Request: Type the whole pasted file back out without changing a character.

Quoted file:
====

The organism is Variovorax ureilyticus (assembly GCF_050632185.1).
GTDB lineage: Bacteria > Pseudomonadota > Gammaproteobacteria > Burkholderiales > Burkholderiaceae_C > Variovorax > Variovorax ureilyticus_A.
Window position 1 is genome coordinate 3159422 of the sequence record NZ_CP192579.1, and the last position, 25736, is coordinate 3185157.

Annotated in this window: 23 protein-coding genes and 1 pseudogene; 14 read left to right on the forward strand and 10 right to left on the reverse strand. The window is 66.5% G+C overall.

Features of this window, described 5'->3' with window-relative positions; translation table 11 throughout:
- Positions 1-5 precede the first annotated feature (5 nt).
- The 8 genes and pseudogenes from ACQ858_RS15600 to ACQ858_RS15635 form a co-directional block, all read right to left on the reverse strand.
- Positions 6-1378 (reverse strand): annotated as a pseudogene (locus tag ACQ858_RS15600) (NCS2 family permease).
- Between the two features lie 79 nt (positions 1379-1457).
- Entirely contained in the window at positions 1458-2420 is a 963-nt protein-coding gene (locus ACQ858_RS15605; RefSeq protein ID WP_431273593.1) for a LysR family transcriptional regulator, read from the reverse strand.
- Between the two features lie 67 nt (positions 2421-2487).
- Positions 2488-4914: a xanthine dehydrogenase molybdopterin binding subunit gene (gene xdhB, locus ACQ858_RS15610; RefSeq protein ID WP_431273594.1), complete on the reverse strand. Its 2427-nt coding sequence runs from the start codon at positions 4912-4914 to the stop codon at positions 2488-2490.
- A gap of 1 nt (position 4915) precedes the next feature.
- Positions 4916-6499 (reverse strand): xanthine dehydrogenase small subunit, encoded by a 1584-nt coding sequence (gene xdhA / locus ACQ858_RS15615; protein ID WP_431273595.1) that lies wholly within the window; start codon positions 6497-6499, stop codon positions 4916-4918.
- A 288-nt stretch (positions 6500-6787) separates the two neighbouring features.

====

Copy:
The organism is Variovorax ureilyticus (assembly GCF_050632185.1).
GTDB lineage: Bacteria > Pseudomonadota > Gammaproteobacteria > Burkholderiales > Burkholderiaceae_C > Variovorax > Variovorax ureilyticus_A.
Window position 1 is genome coordinate 3159422 of the sequence record NZ_CP192579.1, and the last position, 25736, is coordinate 3185157.

Annotated in this window: 23 protein-coding genes and 1 pseudogene; 14 read left to right on the forward strand and 10 right to left on the reverse strand. The window is 66.5% G+C overall.

Features of this window, described 5'->3' with window-relative positions; translation table 11 throughout:
- Positions 1-5 precede the first annotated feature (5 nt).
- The 8 genes and pseudogenes from ACQ858_RS15600 to ACQ858_RS15635 form a co-directional block, all read right to left on the reverse strand.
- Positions 6-1378 (reverse strand): annotated as a pseudogene (locus tag ACQ858_RS15600) (NCS2 family permease).
- Between the two features lie 79 nt (positions 1379-1457).
- Entirely contained in the window at positions 1458-2420 is a 963-nt protein-coding gene (locus ACQ858_RS15605; RefSeq protein ID WP_431273593.1) for a LysR family transcriptional regulator, read from the reverse strand.
- Between the two features lie 67 nt (positions 2421-2487).
- Positions 2488-4914: a xanthine dehydrogenase molybdopterin binding subunit gene (gene xdhB, locus ACQ858_RS15610; RefSeq protein ID WP_431273594.1), complete on the reverse strand. Its 2427-nt coding sequence runs from the start codon at positions 4912-4914 to the stop codon at positions 2488-2490.
- A gap of 1 nt (position 4915) precedes the next feature.
- Positions 4916-6499 (reverse strand): xanthine dehydrogenase small subunit, encoded by a 1584-nt coding sequence (gene xdhA / locus ACQ858_RS15615; protein ID WP_431273595.1) that lies wholly within the window; start codon positions 6497-6499, stop codon positions 4916-4918.
- A 288-nt stretch (positions 6500-6787) separates the two neighbouring features.